By Paul A. Djupe
[Note: image credit to Salon.com]
A common response to some of our recent posts about the distinctiveness of evangelical politics is to duck and cover. That is, for some, the extreme stances are not a result of religion per se, but of being white and conservative. Others are not convinced that these are “real” evangelicals, but some enormous band of impostors. For the life of me I can’t figure out why these people would want to pretend that they are evangelical without reality behind it – what cultural cache is there in this identity today? Anyway, these are reasonable hypotheses and it’s surely worth going through them yet again.
Here’s my tack: I’m going to the well of the 2018 Cooperative Congressional Election Study, in part because it’s recent, but also because the enormous sample size of 60,000 enables precise looks at small groups. They asked a group of support/oppose questions regarding recent policy proposals that can be attributed to Trump and the Republican Party more generally. Assessing how these cluster by religious group is an important first step, but then I will show how support changes with worship attendance. If there are impostors (aka cultural identifiers), surely some variation will emerge compared to “true believers.” Are the cultural identifiers the ones taking the extreme stands with Trump?
Here are the issues I included (questions CC18_417_a through CC18_417_d as well as the abortion question CC18_414E). In May 2018 Trump withdrew from the Iran nuclear deal and reimposed harsh sanctions on the country against the advice of American allies. The survey statement said just that, “Withdraw US from the Iran Nuclear Accord and reimpose sanctions on Iran.” From the get go in early 2017, Trump imposed, in his words, a Muslim ban, which was subsequently altered after judicial proceedings. The survey question read, “Ban immigrants from Iran, Somalia, Sudan, Yemen, Syria and Libya from coming to the United States for 90 days. Permanently prohibits Syrian refugees from entering the country.” Another action taken was to ban transgender people from serving in the armed forces, which took effect in April 2019. The Trump Administration also worked to end the Clean Power Plan, which required states to cut greenhouse gas emissions by 32 percent of 2005 levels by 2030, repealing them as of June 2019. I also included a question about a ban on public funding for abortion. In each case below, the larger the slice, the more conservative the policy position. By the way, Protestants are distinguished by race and denominational affiliation, not just identity.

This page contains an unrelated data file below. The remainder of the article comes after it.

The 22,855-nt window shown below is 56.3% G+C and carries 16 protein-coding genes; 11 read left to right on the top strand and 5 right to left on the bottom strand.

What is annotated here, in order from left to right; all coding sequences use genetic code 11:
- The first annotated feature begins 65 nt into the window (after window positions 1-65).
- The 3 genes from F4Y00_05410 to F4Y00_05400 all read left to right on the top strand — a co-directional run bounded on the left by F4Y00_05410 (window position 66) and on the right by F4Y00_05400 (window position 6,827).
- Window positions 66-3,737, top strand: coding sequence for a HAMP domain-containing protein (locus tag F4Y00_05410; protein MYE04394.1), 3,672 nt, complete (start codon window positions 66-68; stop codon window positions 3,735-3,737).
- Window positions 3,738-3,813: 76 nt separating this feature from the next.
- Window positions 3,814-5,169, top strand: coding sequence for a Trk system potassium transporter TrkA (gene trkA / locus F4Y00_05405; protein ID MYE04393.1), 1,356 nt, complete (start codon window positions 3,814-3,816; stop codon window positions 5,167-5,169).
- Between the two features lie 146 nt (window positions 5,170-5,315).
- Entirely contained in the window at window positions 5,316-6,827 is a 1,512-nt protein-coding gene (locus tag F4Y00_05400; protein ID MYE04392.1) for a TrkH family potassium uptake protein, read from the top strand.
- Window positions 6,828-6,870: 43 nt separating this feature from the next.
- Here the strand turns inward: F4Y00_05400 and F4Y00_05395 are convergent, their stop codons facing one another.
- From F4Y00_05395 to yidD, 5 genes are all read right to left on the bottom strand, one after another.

By and large these groups are consistent ideologically – support for these policies rise and fall together. However, there are a few surprises in there. Black Protestants and Muslims show stronger opposition to abortion compared to their support for the other policies. Most all groups show less, even much less, support for the ban on transgender people in the armed services, but it is essentially nonexistent among small religious minorities such as Jews, Muslims, Hindus, and Buddhists. Jews show more support for pulling out of the Iran nuclear deal. Mormons show support as conservatives would but some are clearly uncomfortable with Trump’s agenda.
But that’s not why we’re here. Instead, we need to know if support for Trump’s agenda shifts by their level of commitment to the faith tradition. There are many ways to measure that, but the stalwart is worship attendance. In this case, I’ll show the mean level of support for the five Trump/Republican policies by attendance level for each religious group.